6. The practice of blogging. I think of it as a practice,  not unlike a yoga practice. It’s something I routinely turn to to clear my head, to challenge myself, to slow myself down and develop a deeper presence of mind and level of self-awareness. I’m thankful that blogging is something I can always return to when I have the time, that there’s now a foundation of entries on this here site to blossom into more entries. And more. It’s a good thing we bloggers collectively have going here, on WordPress. To think that the world of blogging didn’t exist a few years ago…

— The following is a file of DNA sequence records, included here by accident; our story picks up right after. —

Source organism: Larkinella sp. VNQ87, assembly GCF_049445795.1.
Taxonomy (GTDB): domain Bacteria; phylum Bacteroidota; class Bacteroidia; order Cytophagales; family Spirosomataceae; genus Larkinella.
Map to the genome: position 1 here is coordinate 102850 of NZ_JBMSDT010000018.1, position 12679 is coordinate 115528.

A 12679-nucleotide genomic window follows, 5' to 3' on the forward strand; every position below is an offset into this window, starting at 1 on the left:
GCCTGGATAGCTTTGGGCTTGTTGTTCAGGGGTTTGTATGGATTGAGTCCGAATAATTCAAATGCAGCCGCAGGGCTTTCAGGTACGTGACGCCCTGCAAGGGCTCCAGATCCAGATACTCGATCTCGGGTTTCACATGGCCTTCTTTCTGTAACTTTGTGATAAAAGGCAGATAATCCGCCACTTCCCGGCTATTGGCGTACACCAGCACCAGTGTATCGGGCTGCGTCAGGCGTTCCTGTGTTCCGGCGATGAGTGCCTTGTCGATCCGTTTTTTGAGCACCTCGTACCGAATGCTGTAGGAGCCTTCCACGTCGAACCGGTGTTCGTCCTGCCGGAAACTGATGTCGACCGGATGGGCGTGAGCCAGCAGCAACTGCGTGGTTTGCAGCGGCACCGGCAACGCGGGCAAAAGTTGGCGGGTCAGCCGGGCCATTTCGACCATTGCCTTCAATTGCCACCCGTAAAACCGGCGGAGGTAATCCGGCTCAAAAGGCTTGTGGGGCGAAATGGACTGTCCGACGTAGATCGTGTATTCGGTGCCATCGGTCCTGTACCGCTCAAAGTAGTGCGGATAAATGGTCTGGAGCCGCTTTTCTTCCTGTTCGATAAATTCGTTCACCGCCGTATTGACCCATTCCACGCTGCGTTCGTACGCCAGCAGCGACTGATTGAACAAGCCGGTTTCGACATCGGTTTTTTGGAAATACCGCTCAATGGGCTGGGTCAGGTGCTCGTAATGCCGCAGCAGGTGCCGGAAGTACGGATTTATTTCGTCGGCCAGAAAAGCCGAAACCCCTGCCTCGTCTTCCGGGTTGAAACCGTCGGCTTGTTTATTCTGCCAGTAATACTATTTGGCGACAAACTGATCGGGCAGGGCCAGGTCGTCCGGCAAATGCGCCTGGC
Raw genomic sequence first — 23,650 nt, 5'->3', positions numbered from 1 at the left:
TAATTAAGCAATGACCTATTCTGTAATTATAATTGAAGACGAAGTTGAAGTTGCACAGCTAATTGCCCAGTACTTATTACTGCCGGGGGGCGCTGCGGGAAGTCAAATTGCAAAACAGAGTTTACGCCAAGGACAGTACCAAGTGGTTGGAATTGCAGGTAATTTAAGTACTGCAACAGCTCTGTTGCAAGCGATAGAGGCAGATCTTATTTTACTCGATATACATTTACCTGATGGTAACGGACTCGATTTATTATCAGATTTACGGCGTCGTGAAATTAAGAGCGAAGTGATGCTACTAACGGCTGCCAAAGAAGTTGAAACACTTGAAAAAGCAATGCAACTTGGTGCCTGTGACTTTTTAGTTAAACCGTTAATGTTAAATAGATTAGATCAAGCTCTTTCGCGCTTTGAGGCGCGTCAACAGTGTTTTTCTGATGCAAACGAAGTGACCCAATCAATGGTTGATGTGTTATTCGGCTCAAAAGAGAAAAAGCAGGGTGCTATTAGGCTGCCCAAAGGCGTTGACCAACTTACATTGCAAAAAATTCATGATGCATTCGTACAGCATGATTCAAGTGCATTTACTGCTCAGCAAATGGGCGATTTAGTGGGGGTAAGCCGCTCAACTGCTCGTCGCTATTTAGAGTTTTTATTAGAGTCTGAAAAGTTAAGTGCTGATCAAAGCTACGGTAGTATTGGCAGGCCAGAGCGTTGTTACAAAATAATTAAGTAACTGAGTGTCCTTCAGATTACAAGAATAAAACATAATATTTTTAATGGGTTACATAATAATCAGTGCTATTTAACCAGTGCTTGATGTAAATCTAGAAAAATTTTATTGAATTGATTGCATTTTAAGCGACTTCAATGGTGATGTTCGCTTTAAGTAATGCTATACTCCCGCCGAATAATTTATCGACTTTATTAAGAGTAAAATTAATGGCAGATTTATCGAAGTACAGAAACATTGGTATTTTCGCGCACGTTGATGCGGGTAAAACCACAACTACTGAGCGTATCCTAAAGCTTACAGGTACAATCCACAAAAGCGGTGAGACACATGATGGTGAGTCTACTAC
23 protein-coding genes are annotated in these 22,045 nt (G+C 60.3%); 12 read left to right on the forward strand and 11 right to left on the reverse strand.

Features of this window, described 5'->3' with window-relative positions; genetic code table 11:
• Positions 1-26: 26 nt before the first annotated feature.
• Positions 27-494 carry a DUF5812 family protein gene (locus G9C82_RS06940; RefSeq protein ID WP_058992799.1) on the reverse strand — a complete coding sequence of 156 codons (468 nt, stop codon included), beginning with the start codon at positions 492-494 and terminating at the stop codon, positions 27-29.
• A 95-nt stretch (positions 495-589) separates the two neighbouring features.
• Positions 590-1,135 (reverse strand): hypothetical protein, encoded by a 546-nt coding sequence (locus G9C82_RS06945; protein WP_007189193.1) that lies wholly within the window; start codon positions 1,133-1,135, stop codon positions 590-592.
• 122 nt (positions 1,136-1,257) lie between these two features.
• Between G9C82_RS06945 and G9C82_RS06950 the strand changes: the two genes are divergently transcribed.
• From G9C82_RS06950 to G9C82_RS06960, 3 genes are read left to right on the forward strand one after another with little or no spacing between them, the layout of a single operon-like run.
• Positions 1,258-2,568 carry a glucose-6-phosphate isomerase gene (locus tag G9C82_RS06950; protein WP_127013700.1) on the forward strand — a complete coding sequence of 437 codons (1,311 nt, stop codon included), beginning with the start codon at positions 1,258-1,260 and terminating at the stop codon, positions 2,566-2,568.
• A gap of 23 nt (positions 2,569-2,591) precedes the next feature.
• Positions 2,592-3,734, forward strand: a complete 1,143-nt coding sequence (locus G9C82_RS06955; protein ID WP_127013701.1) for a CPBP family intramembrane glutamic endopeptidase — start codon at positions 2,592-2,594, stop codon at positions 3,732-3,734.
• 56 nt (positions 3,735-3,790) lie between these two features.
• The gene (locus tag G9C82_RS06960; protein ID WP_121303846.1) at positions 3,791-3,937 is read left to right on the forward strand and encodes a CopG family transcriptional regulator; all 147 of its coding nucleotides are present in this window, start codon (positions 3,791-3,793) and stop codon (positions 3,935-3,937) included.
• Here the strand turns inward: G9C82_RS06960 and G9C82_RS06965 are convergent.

7. New horizons/things to look forward to. For me, that includes a very hypothetical, much discussed and absolutely unprepared for trip to Ireland in the not so distant future. The longer it goes unplanned, the longer the gestation phase of my fervent anticipation — a blurry assortment of misty, rolling hills, warm pubs, and long, stretched out days of doing whatever the heck we please. One day we’ll get there.
  8. The space and time to be enjoyed by two adults who don’t have kids…yet. In other words, the absence of a heavy (yes, and beautiful) responsibility. This translates into gym time, leisurely cooking, the satisfaction of getting-stuff-done after work, whimsical and aimless conversations with my husband that have nothing to do with getting stuff done.